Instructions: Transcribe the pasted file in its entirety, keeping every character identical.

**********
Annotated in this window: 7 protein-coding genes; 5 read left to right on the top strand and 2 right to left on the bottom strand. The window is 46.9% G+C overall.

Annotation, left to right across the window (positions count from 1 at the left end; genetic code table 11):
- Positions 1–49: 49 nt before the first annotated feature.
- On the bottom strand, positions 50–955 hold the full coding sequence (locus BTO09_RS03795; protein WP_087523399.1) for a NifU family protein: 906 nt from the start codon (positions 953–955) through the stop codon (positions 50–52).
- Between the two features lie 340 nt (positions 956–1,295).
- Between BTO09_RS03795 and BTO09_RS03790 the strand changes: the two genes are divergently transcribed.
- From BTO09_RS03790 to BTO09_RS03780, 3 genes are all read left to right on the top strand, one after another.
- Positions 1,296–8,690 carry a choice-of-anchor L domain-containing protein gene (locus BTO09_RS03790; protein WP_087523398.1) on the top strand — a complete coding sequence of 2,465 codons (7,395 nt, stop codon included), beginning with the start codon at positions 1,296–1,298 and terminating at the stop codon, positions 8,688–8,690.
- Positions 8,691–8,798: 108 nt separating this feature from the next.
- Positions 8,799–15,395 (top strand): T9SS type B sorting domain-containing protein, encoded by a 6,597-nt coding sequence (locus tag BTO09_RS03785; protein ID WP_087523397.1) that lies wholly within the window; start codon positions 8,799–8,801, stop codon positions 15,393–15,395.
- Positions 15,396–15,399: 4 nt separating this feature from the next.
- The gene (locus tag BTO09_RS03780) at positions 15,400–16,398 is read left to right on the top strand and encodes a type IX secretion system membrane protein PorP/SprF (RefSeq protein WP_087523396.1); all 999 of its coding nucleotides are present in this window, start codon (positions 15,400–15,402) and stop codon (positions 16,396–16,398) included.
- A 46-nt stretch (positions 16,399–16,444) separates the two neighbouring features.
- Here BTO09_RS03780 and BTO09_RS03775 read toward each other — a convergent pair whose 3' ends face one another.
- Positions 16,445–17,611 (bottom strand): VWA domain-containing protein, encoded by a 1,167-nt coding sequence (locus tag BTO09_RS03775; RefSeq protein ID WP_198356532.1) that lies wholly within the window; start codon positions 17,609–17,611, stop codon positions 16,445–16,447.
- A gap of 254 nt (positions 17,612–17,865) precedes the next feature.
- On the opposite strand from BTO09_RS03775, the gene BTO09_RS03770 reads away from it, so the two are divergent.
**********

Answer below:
Annotated in this window: 7 protein-coding genes; 5 read left to right on the top strand and 2 right to left on the bottom strand. The window is 46.9% G+C overall.

Annotation, left to right across the window (positions count from 1 at the left end; genetic code table 11):
- Positions 1–49: 49 nt before the first annotated feature.
- On the bottom strand, positions 50–955 hold the full coding sequence (locus BTO09_RS03795; protein WP_087523399.1) for a NifU family protein: 906 nt from the start codon (positions 953–955) through the stop codon (positions 50–52).
- Between the two features lie 340 nt (positions 956–1,295).
- Between BTO09_RS03795 and BTO09_RS03790 the strand changes: the two genes are divergently transcribed.
- From BTO09_RS03790 to BTO09_RS03780, 3 genes are all read left to right on the top strand, one after another.
- Positions 1,296–8,690 carry a choice-of-anchor L domain-containing protein gene (locus BTO09_RS03790; protein WP_087523398.1) on the top strand — a complete coding sequence of 2,465 codons (7,395 nt, stop codon included), beginning with the start codon at positions 1,296–1,298 and terminating at the stop codon, positions 8,688–8,690.
- Positions 8,691–8,798: 108 nt separating this feature from the next.
- Positions 8,799–15,395 (top strand): T9SS type B sorting domain-containing protein, encoded by a 6,597-nt coding sequence (locus tag BTO09_RS03785; protein ID WP_087523397.1) that lies wholly within the window; start codon positions 8,799–8,801, stop codon positions 15,393–15,395.
- Positions 15,396–15,399: 4 nt separating this feature from the next.
- The gene (locus tag BTO09_RS03780) at positions 15,400–16,398 is read left to right on the top strand and encodes a type IX secretion system membrane protein PorP/SprF (RefSeq protein WP_087523396.1); all 999 of its coding nucleotides are present in this window, start codon (positions 15,400–15,402) and stop codon (positions 16,396–16,398) included.
- A 46-nt stretch (positions 16,399–16,444) separates the two neighbouring features.
- Here BTO09_RS03780 and BTO09_RS03775 read toward each other — a convergent pair whose 3' ends face one another.
- Positions 16,445–17,611 (bottom strand): VWA domain-containing protein, encoded by a 1,167-nt coding sequence (locus tag BTO09_RS03775; RefSeq protein ID WP_198356532.1) that lies wholly within the window; start codon positions 17,609–17,611, stop codon positions 16,445–16,447.
- A gap of 254 nt (positions 17,612–17,865) precedes the next feature.
- On the opposite strand from BTO09_RS03775, the gene BTO09_RS03770 reads away from it, so the two are divergent.